compulsary wellies 4 all, raincoats 4 all, muddypuddles 4 girls. sunsuits for girls, sunhats 4 all. crocs-a-like for all trainers or person specific footwear! gloves and winter hats [even in summer]. swimming costumes for all and towelling ponchos for girls [+/- misc swimming paraphernalia]
then less than we usually take i guess!
night nappies for the youngest
we tend to take wine and beer, fizzy water, tea, coffee, marg, oil , spices and herbs. the rest of the food is either brought whilst camping, or for a weekend perhaps taken.
breakfasts – the girls like those multichoice boxes, i like toast and chris likes muesli. we do have katy’s camping pancake mix as a treat [also in the camping food pages!]
lunch – on the hoof, but sandwiches and fruit often feature
dinner – have blogged some of our camp recipes. quick options are pasta and stir in sauce with salad; fried sausages in a roll with salad and baked beans. longer options are ‘camp curry’ and ‘ken hom’ as our staples, and then we have chilli in tortillas or a BBQ as the mood takes us. fruits and yoghurt
treats – choc, crisps and cakes – keeps the world going in the rain! chris likes jamaican ginger cake with custard to cheer him up.
you know, this tends to be the biggest nightmare to pack!
medicines – I tend to take a good first aid package! [it includes safety pins and handwash alcohol gel
toys – the girls get to take a backpack of toys and games. we take a bag of outside type toys. book bags – bedtime books etc. we also take a small selection of less messy craft kits to do when weather not so good, or to keep busy whilst dinner being cooked.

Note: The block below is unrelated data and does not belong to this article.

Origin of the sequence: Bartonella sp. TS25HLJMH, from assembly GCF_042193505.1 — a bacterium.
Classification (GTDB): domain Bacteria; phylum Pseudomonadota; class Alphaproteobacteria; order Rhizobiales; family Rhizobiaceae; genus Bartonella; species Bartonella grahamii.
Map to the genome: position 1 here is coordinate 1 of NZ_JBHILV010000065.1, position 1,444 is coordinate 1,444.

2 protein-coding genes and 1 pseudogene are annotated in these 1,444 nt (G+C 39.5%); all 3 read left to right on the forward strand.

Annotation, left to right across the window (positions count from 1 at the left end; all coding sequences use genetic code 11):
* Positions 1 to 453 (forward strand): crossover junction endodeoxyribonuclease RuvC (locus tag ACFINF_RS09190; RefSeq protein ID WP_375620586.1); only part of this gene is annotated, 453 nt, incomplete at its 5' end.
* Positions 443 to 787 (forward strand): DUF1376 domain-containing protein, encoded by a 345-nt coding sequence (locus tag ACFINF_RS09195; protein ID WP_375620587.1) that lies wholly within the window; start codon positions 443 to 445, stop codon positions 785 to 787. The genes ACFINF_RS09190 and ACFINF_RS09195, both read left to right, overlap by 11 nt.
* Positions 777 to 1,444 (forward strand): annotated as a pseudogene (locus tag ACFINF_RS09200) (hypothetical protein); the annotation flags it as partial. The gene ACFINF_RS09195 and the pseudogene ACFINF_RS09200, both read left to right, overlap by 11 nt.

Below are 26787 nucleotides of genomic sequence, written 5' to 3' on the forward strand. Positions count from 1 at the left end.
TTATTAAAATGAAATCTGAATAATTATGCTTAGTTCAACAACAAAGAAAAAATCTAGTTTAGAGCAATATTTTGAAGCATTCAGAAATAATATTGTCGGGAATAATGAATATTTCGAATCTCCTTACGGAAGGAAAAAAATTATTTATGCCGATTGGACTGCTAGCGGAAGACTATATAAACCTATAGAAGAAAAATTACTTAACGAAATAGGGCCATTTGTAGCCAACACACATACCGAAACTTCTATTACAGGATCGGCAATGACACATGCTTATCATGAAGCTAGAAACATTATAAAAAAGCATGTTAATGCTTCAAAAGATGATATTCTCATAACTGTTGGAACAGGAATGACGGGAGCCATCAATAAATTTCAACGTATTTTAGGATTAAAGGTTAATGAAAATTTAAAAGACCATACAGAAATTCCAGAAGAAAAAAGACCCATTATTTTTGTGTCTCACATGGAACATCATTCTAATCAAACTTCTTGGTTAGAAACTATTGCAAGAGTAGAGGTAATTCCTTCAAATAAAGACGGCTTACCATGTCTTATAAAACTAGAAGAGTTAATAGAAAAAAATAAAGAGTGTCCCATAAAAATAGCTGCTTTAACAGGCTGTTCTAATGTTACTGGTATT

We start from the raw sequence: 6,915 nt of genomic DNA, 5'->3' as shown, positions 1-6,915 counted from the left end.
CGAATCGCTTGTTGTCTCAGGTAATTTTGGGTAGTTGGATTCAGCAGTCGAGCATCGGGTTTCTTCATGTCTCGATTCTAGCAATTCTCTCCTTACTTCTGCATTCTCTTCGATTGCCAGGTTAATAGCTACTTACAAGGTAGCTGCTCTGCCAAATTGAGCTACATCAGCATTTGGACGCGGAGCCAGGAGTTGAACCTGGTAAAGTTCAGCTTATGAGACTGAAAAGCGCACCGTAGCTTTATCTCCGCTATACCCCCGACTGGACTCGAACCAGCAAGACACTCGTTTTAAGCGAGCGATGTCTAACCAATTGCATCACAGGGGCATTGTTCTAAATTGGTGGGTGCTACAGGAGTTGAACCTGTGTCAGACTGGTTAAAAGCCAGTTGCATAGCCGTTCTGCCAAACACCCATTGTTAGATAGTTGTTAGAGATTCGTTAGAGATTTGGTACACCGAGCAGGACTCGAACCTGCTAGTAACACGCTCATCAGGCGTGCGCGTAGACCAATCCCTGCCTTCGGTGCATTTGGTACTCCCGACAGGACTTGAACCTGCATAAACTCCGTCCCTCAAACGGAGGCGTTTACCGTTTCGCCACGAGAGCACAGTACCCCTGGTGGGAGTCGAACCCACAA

chris and i now have a camping game to play in the eve – a birthday present from loads of lovely friends.
camera and spare batteries and cards.
washkit and towels – enough towels for beach and swimming too
toilet roll, kitchen roll, clothes pegs and small line, bin bags, j cloth, baby wipes, dustpan and brush
spare roofbox, house and car keys
roofbox – essential for us to fit everything in
any paperwork for bookings etc
english heritage cards and the like
suncreams and insect repellants
gazebo structure if going for a while and sun expected.
windbreak if wind and privacy needs!
potty – we don’t take, but our youngest will soon be out of nappies at night.
doormat – surprisingly useful, particularly in terrible weather!
bikes and bike rack and trailer – probable kiss of death to good weather mind you
other more succinct camping lists!